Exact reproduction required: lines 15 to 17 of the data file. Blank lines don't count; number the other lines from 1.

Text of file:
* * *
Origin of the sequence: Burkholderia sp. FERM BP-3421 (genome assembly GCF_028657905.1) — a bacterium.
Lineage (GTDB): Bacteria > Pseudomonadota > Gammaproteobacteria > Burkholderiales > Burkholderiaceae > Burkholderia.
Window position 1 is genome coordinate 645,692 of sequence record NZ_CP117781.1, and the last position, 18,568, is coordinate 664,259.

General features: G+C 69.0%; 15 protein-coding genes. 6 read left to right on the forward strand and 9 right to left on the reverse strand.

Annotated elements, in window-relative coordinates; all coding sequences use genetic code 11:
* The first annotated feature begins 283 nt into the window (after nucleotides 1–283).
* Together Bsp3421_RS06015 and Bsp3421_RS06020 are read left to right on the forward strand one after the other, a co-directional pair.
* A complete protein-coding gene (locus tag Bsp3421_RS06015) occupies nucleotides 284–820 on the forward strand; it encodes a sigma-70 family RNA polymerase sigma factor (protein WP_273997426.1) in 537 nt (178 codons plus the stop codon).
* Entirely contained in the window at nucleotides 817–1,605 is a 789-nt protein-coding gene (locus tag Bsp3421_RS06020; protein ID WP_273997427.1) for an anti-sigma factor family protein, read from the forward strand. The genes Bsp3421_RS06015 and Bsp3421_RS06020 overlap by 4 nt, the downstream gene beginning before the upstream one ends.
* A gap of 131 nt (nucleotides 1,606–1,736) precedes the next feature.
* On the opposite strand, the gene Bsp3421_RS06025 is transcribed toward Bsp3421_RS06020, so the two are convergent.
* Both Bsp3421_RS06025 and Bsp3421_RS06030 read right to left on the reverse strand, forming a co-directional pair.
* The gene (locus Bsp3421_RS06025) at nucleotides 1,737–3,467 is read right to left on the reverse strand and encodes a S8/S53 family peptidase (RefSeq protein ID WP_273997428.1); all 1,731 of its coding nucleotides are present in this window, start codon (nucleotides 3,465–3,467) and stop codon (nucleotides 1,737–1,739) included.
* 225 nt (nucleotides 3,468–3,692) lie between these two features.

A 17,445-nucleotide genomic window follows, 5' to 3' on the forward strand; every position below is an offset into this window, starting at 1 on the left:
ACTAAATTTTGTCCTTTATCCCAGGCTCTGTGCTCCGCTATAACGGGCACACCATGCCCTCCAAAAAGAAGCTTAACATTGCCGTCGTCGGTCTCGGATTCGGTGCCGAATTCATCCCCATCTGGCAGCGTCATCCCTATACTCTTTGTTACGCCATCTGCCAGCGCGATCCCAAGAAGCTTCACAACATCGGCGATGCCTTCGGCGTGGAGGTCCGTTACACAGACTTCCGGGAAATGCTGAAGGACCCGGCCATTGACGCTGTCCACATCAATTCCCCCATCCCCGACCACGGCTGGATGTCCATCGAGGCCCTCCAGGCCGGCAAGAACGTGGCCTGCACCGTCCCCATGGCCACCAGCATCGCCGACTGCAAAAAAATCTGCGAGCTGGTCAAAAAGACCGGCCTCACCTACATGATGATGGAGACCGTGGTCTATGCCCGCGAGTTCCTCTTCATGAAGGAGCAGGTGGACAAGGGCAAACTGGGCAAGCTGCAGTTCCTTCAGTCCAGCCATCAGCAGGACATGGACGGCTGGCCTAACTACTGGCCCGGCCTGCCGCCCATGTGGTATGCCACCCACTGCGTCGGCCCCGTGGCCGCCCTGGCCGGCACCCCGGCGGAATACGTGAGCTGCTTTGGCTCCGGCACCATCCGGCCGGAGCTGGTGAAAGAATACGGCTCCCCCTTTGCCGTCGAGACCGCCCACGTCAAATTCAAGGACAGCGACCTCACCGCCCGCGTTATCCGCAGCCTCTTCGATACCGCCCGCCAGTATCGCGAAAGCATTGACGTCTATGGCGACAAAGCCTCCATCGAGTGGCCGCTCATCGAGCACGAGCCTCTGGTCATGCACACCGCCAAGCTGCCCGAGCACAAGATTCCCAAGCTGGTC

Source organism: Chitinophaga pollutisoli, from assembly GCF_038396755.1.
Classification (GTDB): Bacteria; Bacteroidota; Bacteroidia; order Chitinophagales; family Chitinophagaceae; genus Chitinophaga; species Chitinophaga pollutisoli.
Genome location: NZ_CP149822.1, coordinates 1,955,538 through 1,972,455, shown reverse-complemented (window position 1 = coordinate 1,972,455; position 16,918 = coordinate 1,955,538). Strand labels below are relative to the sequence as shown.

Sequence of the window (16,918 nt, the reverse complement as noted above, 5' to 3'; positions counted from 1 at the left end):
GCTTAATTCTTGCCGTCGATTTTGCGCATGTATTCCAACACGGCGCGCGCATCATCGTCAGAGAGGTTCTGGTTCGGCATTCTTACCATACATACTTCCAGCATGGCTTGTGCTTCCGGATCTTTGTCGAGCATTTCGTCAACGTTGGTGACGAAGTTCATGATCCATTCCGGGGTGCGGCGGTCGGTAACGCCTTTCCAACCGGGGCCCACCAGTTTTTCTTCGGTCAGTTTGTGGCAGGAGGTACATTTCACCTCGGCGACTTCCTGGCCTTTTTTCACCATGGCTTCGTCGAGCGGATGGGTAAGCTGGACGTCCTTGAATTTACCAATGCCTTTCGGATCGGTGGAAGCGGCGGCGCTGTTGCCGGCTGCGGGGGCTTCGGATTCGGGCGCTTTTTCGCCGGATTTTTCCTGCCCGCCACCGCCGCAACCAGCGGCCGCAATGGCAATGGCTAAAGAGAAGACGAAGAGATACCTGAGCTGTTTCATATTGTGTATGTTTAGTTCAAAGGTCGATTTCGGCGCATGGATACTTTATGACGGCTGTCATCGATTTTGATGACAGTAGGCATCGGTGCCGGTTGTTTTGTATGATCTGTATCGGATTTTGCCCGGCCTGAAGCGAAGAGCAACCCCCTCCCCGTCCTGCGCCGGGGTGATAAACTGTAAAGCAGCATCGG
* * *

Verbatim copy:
A 17,445-nucleotide genomic window follows, 5' to 3' on the forward strand; every position below is an offset into this window, starting at 1 on the left:
ACTAAATTTTGTCCTTTATCCCAGGCTCTGTGCTCCGCTATAACGGGCACACCATGCCCTCCAAAAAGAAGCTTAACATTGCCGTCGTCGGTCTCGGATTCGGTGCCGAATTCATCCCCATCTGGCAGCGTCATCCCTATACTCTTTGTTACGCCATCTGCCAGCGCGATCCCAAGAAGCTTCACAACATCGGCGATGCCTTCGGCGTGGAGGTCCGTTACACAGACTTCCGGGAAATGCTGAAGGACCCGGCCATTGACGCTGTCCACATCAATTCCCCCATCCCCGACCACGGCTGGATGTCCATCGAGGCCCTCCAGGCCGGCAAGAACGTGGCCTGCACCGTCCCCATGGCCACCAGCATCGCCGACTGCAAAAAAATCTGCGAGCTGGTCAAAAAGACCGGCCTCACCTACATGATGATGGAGACCGTGGTCTATGCCCGCGAGTTCCTCTTCATGAAGGAGCAGGTGGACAAGGGCAAACTGGGCAAGCTGCAGTTCCTTCAGTCCAGCCATCAGCAGGACATGGACGGCTGGCCTAACTACTGGCCCGGCCTGCCGCCCATGTGGTATGCCACCCACTGCGTCGGCCCCGTGGCCGCCCTGGCCGGCACCCCGGCGGAATACGTGAGCTGCTTTGGCTCCGGCACCATCCGGCCGGAGCTGGTGAAAGAATACGGCTCCCCCTTTGCCGTCGAGACCGCCCACGTCAAATTCAAGGACAGCGACCTCACCGCCCGCGTTATCCGCAGCCTCTTCGATACCGCCCGCCAGTATCGCGAAAGCATTGACGTCTATGGCGACAAAGCCTCCATCGAGTGGCCGCTCATCGAGCACGAGCCTCTGGTCATGCACACCGCCAAGCTGCCCGAGCACAAGATTCCCAAGCTGGTC

Source organism: Chitinophaga pollutisoli, from assembly GCF_038396755.1.